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Amazon (AMZN) will report its third quarter results on October 25th. In July, the company forecast Q3 revenue to grow between 19% and 31% year over year, but also projected a quarterly loss due to heavy investments in content, warehouses, and other assets to support future growth. The analyst community currently projects revenue of $13.92 billion, representing 28% year over year growth. This is near the top of the guidance range.

I think that Amazon has a pretty good chance of meeting or beating consensus on revenue for the quarter. Amazon released an updated Kindle Fire last month at a lower price ($159), as well as a higher performance model called the Kindle Fire HD. The Fire HD is clearly meant to be a stronger competitor to Google's (GOOG) highly successful Nexus 7 tablet. I don't think that the new Kindle Fire models will have performed as well out of the gate as the original model last year (due to seasonal factors and the presence of much stronger competition in the sub-$250 tablet market). However, the release of a new Kindle and Kindle Fire lineup should still boost revenue year over year (since the Fire was not available at all in Q3 of 2011).

Another factor that will probably favor Amazon in Q3 is the implementation last month of sales tax for purchases shipped to California. There were many stories in the last few weeks before September 15 about customers making massive purchases on Amazon before the deadline. This probably pulled some incremental revenue forward from Q4. Considering these two factors, I am projecting Q3 sales and profits around the top of Amazon's guidance range.

However, I do not expect this to provide a boost for the stock, because Amazon is likely to provide a disappointing Q4 guidance at the same time. The average analyst estimate for Q4 revenue currently stands at $22.84 billion, representing 31% growth year over year. This revenue figure suggests a flat trend or some slight acceleration relative to Q3. It is necessary to make a few assumptions to arrive at this number: 1) Kindle Fire sales show strong year over year growth despite much heavier competition, 2) the imposition of sales tax in Texas, Pennsylvania, and California over the past several months will have no effect on sales, and 3) Amazon will not be affected by global macro weakness.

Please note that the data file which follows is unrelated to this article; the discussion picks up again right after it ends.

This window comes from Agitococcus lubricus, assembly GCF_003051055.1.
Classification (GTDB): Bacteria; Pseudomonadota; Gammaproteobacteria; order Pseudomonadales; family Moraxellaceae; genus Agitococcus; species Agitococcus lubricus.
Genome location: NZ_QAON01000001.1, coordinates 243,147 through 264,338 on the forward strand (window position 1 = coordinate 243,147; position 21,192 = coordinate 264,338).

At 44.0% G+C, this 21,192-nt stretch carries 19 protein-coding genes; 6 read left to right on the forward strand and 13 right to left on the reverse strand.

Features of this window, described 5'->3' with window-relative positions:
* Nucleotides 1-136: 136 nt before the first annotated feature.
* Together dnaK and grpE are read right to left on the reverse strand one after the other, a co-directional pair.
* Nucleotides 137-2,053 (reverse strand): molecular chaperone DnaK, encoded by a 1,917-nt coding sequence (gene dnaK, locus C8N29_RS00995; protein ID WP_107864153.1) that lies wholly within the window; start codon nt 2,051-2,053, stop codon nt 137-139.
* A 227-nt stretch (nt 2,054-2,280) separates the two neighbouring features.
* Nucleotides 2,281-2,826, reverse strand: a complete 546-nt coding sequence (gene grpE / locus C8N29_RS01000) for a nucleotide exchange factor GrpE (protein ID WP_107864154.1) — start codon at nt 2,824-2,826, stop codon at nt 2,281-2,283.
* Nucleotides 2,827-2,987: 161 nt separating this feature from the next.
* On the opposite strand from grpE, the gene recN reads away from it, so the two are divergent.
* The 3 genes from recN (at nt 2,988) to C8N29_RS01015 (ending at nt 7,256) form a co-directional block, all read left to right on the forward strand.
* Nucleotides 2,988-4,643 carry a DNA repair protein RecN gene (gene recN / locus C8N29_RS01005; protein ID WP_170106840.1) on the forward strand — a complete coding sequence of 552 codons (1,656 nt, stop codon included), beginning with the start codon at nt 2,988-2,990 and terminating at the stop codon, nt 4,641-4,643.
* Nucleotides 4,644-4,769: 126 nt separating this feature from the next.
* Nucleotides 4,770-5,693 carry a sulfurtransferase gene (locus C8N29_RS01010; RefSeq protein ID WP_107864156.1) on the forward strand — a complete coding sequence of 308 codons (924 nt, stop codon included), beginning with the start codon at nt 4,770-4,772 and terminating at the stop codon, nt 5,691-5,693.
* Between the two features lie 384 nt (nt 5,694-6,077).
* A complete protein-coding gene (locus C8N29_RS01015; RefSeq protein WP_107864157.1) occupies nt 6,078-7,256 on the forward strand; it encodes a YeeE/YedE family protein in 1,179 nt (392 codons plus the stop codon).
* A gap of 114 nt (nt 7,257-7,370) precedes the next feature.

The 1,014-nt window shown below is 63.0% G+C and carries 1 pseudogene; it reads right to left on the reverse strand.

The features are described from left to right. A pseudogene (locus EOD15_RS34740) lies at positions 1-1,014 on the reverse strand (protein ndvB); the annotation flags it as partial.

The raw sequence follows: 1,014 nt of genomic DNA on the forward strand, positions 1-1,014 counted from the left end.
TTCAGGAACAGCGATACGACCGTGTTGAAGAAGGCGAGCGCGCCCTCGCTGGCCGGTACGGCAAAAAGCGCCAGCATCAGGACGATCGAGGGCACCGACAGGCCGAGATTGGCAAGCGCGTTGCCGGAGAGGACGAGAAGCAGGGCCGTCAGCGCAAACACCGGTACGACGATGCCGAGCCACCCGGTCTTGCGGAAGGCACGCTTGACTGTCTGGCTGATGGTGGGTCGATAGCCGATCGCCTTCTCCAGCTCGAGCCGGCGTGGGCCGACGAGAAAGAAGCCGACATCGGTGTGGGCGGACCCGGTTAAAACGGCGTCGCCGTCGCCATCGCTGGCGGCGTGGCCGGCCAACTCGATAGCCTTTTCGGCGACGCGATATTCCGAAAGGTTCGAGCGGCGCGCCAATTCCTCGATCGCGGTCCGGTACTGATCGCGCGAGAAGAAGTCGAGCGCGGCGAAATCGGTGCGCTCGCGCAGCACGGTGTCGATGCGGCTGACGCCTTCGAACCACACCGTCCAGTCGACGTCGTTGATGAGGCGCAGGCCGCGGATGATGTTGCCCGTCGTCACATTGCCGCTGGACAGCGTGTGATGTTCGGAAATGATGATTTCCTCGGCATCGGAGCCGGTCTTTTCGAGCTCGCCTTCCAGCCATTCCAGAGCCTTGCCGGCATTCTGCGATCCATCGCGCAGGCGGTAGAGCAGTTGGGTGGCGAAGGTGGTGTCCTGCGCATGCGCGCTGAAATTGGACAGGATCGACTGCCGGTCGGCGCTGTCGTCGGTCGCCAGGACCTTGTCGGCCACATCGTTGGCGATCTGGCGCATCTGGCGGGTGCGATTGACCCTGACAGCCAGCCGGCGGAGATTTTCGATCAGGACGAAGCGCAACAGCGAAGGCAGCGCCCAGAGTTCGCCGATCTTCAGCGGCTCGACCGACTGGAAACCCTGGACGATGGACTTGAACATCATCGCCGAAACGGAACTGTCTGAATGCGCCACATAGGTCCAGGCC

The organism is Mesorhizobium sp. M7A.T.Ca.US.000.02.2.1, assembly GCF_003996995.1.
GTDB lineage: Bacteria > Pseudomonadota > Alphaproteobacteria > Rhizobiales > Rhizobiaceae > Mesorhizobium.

Unfortunately for Amazon, while Kindle Fire sales may be buoyed by the addition of higher priced (though lower-volume) models such as the LTE version coming in November, the other assumptions are probably invalid. On the macroeconomic side, Amazon's international business is heavily concentrated in Europe, and the economies there are obviously performing very poorly. In Q2, sales in the International segment fell to 43% of Amazon's total sales from 45.5% in Q2FY11. I expect Europe to continue weighing down Amazon's results going forward. Furthermore, gas prices have remained elevated much later into the fall in the U.S. compared to 2011. As of Friday, the national average for regular gasoline was $3.81 according to AAA, compared to $3.405 a year earlier. Amazon could benefit from high gas prices if consumers move to more online ordering in order to save on gas consumption. On the other hand, delivery costs are likely to be higher and overall discretionary spending will be negatively impacted. On net, Amazon is likely to suffer, though not as much as physical retailers.

Secondly, while the company claims that it performs well in markets with sales tax or value-added tax, that does not rule out a significant slowdown in sales growth. Moreover, the leveling of the playing field provides other retailers significant opportunities to compete on price with Amazon. As I have previously noted, Wal-Mart's (WMT) decision last month to stop selling Kindle products in-store suggested a new focus on Amazon as a primary competitive threat. On Friday, the Wall Street Journal reported that Best Buy (BBY) intends to match prices from Amazon and a number of other online retailers this holiday season (although the offer has some fine print). A price match promotion will be much more effective in jurisdictions where Amazon customers cannot avoid sales tax; otherwise, online purchases would have a lower effective price. Much of Amazon's growth in recent years has been in consumer electronics and other "big-ticket" items. Given that Amazon actually has an equivalent or higher cost structure than other competitors in this segment (e.g. Wal-Mart, Best Buy, and Costco (COST)), the combination of sales tax and price match programs could seriously dent Amazon's growth.

For these reasons, I expect Amazon's revenue growth to slow significantly in Q4. I project revenue of approximately $21 billion for Q4, up a little more than 20% year over year, but below even the most pessimistic estimate reported by Yahoo Finance. As I have argued earlier, Amazon's current valuation is sustained by the belief that revenue growth can remain in the 25-30% range for several more years. As a result, if Amazon guides towards a revenue figure below $22 billion for Q4, I expect the stock to drop significantly after earnings.

Source: Amazon Earnings Preview: Q3 May Be Good, But Guidance Will Disappoint